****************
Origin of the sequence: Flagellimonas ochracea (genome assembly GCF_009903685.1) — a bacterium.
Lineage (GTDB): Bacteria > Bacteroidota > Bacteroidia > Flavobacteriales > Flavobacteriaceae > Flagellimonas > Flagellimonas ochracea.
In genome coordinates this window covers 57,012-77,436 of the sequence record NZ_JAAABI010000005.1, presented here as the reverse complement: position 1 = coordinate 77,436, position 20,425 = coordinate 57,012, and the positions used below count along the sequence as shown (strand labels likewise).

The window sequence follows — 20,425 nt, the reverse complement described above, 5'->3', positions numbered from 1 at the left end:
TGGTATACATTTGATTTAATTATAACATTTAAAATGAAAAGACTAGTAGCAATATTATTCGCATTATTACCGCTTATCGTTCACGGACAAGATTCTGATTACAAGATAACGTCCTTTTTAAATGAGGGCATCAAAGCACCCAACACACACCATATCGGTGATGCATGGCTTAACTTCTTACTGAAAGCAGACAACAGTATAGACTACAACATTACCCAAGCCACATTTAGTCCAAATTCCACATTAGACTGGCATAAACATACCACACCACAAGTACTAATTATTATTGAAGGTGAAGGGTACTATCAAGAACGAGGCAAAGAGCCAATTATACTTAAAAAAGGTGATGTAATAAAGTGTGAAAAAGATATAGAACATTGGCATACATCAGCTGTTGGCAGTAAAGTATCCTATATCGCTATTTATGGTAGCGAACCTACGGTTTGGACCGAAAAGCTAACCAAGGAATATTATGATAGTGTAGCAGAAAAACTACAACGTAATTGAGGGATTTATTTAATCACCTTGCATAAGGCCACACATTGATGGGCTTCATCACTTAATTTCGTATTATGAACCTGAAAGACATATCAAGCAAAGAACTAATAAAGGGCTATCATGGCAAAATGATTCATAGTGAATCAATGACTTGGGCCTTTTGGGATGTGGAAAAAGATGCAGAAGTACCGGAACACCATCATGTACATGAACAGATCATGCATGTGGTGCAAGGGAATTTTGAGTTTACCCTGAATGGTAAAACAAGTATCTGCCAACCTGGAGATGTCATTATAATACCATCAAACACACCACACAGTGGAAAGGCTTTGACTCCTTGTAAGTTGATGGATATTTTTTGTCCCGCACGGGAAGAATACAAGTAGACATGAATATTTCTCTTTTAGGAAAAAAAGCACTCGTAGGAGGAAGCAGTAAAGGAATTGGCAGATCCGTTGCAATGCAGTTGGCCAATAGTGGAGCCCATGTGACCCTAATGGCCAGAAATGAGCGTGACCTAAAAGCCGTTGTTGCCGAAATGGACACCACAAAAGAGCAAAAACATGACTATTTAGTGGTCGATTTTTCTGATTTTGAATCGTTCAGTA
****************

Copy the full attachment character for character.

Origin of the sequence: Flagellimonas ochracea (genome assembly GCF_009903685.1) — a bacterium.
Lineage (GTDB): Bacteria > Bacteroidota > Bacteroidia > Flavobacteriales > Flavobacteriaceae > Flagellimonas > Flagellimonas ochracea.
In genome coordinates this window covers 57,012-77,436 of the sequence record NZ_JAAABI010000005.1, presented here as the reverse complement: position 1 = coordinate 77,436, position 20,425 = coordinate 57,012, and the positions used below count along the sequence as shown (strand labels likewise).

The window sequence follows — 20,425 nt, the reverse complement described above, 5'->3', positions numbered from 1 at the left end:
TGGTATACATTTGATTTAATTATAACATTTAAAATGAAAAGACTAGTAGCAATATTATTCGCATTATTACCGCTTATCGTTCACGGACAAGATTCTGATTACAAGATAACGTCCTTTTTAAATGAGGGCATCAAAGCACCCAACACACACCATATCGGTGATGCATGGCTTAACTTCTTACTGAAAGCAGACAACAGTATAGACTACAACATTACCCAAGCCACATTTAGTCCAAATTCCACATTAGACTGGCATAAACATACCACACCACAAGTACTAATTATTATTGAAGGTGAAGGGTACTATCAAGAACGAGGCAAAGAGCCAATTATACTTAAAAAAGGTGATGTAATAAAGTGTGAAAAAGATATAGAACATTGGCATACATCAGCTGTTGGCAGTAAAGTATCCTATATCGCTATTTATGGTAGCGAACCTACGGTTTGGACCGAAAAGCTAACCAAGGAATATTATGATAGTGTAGCAGAAAAACTACAACGTAATTGAGGGATTTATTTAATCACCTTGCATAAGGCCACACATTGATGGGCTTCATCACTTAATTTCGTATTATGAACCTGAAAGACATATCAAGCAAAGAACTAATAAAGGGCTATCATGGCAAAATGATTCATAGTGAATCAATGACTTGGGCCTTTTGGGATGTGGAAAAAGATGCAGAAGTACCGGAACACCATCATGTACATGAACAGATCATGCATGTGGTGCAAGGGAATTTTGAGTTTACCCTGAATGGTAAAACAAGTATCTGCCAACCTGGAGATGTCATTATAATACCATCAAACACACCACACAGTGGAAAGGCTTTGACTCCTTGTAAGTTGATGGATATTTTTTGTCCCGCACGGGAAGAATACAAGTAGACATGAATATTTCTCTTTTAGGAAAAAAAGCACTCGTAGGAGGAAGCAGTAAAGGAATTGGCAGATCCGTTGCAATGCAGTTGGCCAATAGTGGAGCCCATGTGACCCTAATGGCCAGAAATGAGCGTGACCTAAAAGCCGTTGTTGCCGAAATGGACACCACAAAAGAGCAAAAACATGACTATTTAGTGGTCGATTTTTCTGATTTTGAATCGTTCAGTA